The story of Modoc has been told with variations and embellishments over the years, but the gist of it is this: Modoc and two other elephants with the Great American Circus, which was performing at Wabash High School, were spooked by barking dogs and ran off. The other two pachyderms wandered just a short way and were quickly recaptured, but Modoc remained at large for at least five days.

At one point, apparently attracted by the smell of roasting peanuts at the Bradley Brothers drugstore, located where the market now resides, the hungry elephant charged into the building for a snack and crashed out through the other side.

Legend says she then poked her head into a bar across the street, which was enough to make some of those present to swear off drinking, Angie Beauchamp said.

A posse was formed, and then-Gov. Henry Schricker even joined the chase. The story made national news, even reaching U.S. sailors aboard ships at sea. It took a Carolina animal trainer, Corona Ezra Smith, to coax Modoc back to her trailer with his elephant whispers and loaves of bread dropped like a trail of bread crumbs.

As an additional tribute to Modoc, the Beauchamps have decorated the sidewalks outside the store with a parade of pachyderms. And Michael Beauchamp does historic programs on another circus figure with ties to Wabash - and Modoc - famed lion tamer Terrel Jacobs, who is buried in Falls Cemetery.

Their son, Parker Beauchamp, is the fourth generation of the family involved with Beauchamp McSpadden Insurance. He's also the current president of Wabash Marketplace, and shares his family's respect for local history.

"People, at least of my generation, you want to be part of something. You want a sense of place," Parker Beauchamp said.

Local history is also a very personal thing for Tracy Stewart, the executive director of the county's historical museum. Her family figures in some of the museum's displays.

"It's all about me," she joked as she gave an impromptu tour.

The museum was established in the 1920s, and occupied space in Memorial Hall, which was built for Civil War veterans and dedicated in 1899, for many decades. Stewart had fond memories of visits there as a child, and when she moved back to town a few years ago with her family, she couldn't wait to show it to her young son.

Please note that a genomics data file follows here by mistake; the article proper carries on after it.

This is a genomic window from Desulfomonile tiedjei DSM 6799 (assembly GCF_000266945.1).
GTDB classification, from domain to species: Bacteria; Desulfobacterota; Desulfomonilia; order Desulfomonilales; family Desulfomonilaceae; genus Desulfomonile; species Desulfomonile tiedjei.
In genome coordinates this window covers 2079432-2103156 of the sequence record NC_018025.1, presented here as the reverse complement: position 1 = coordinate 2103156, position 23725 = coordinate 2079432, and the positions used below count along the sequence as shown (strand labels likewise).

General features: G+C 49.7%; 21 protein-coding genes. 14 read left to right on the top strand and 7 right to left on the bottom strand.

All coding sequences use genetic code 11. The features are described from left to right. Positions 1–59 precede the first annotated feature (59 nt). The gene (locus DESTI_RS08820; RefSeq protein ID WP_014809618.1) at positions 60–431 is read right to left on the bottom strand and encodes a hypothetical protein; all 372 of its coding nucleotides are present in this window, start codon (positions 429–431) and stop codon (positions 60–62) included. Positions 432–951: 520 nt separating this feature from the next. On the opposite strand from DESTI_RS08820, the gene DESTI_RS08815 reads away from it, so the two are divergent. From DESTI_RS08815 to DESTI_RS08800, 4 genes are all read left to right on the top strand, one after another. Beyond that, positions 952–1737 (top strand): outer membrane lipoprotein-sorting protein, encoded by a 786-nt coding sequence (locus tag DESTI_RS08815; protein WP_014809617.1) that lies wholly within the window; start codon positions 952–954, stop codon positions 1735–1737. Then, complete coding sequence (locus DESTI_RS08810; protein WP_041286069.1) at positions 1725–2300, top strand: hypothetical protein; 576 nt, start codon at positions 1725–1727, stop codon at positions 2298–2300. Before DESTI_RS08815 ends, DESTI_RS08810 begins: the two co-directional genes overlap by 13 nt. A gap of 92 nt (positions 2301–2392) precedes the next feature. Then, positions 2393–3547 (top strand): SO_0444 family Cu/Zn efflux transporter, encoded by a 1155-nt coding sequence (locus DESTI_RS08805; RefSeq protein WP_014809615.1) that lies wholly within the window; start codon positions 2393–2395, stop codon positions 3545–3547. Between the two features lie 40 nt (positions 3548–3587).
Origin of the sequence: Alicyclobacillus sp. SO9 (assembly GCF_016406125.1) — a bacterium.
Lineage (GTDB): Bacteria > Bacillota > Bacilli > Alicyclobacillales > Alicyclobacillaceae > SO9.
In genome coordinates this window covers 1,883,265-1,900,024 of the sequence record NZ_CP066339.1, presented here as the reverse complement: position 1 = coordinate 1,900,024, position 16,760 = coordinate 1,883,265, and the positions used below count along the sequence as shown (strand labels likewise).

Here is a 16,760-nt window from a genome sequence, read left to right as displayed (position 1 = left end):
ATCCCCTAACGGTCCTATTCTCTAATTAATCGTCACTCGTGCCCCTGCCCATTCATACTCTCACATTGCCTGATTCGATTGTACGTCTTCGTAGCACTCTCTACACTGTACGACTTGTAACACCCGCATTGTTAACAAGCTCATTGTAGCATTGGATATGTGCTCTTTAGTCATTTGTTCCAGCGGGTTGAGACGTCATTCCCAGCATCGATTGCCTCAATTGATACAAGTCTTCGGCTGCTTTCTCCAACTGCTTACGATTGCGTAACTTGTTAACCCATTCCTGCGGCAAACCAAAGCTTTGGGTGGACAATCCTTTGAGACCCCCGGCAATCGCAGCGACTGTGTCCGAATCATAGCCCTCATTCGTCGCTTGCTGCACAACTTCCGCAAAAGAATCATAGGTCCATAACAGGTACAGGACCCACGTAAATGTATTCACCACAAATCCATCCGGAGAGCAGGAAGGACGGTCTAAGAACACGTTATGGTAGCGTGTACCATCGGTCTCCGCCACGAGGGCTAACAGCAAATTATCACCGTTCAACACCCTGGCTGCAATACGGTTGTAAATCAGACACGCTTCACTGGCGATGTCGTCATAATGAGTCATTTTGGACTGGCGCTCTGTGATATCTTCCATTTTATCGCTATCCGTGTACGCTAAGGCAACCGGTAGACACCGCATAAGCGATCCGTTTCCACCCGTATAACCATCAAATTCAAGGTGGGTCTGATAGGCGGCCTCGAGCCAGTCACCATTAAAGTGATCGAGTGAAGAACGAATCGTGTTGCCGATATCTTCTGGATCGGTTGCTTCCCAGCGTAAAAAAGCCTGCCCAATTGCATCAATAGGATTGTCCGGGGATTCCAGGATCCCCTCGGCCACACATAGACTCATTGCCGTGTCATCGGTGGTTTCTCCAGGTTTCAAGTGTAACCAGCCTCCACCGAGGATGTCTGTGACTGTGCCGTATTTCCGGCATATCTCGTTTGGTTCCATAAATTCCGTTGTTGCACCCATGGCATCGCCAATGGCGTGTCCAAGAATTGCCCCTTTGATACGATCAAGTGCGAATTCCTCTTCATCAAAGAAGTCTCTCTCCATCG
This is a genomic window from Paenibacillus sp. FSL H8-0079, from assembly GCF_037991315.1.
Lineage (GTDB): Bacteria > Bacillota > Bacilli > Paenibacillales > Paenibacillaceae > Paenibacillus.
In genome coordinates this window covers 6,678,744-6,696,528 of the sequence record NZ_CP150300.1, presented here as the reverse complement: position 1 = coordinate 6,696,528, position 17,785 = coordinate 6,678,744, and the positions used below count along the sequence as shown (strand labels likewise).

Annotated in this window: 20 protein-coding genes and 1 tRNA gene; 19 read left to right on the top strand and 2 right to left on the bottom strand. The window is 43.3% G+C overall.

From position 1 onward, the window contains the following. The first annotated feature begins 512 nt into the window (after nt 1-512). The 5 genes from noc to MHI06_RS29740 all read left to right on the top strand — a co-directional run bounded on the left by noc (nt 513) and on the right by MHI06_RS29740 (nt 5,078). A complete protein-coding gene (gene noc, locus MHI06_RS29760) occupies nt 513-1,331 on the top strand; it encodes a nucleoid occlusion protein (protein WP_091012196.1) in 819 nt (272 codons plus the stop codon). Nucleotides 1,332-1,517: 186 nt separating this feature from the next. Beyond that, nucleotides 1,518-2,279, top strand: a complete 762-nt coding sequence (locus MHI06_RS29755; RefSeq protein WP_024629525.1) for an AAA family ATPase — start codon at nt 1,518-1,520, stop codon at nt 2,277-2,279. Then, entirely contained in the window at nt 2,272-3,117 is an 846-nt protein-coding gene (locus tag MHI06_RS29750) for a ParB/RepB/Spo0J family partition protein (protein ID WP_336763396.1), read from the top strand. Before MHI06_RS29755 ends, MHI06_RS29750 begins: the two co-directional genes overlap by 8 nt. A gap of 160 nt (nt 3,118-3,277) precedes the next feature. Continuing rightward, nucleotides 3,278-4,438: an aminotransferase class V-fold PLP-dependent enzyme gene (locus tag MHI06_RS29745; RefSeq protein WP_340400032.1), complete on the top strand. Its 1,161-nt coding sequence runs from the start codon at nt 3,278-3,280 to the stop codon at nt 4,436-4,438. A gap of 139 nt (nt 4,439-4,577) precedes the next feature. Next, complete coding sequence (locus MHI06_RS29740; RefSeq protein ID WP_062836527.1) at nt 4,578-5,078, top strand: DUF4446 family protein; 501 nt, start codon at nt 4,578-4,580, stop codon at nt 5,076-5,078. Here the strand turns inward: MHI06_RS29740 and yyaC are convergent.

To her surprise, she said, "when we came back it was closed."

The museum, in fact, was in the process of moving to a new home, the former Big Four department store built in 1894 and named after the city's rail shops. Stewart began volunteering at the museum, which opened its doors in 2006, and then became its director.

The new museum's exhibits, which start chronologically with the glacial period that left behind the Wabash River, are light years away from a typical small county museum's shelves of dark, dusty artifacts.

"Museums have changed. People expect different things," Stewart said.

Designed by a prominent firm from Seattle, the displays are colorful, interactive and represent the best of the museum's vast collection.

"We chose the pieces that best told the story," Stewart said.

The 20,000-square-foot exhibit area includes pieces on the area's American Indian cultures, early settlers, the role of the railroads, the involvement of local residents in various wars and, of course, a display that commemorates the city being the first in the United States to be electrically lighted.

A small theater shows a short film on local history. A gallery for revolving exhibits just closed a display of Abraham Lincoln portraits and will reopen in February with a collection devoted to Stephen Douglas, the political rival whose debates with him made Lincoln famous.

Except for a small contribution from the county, the new museum was funded entirely by donations from businesses and individuals.

That's typical of Wabash, Angie Beachamp said. "The community has a real sense of giving, and just when you think we can't have another campaign, we do."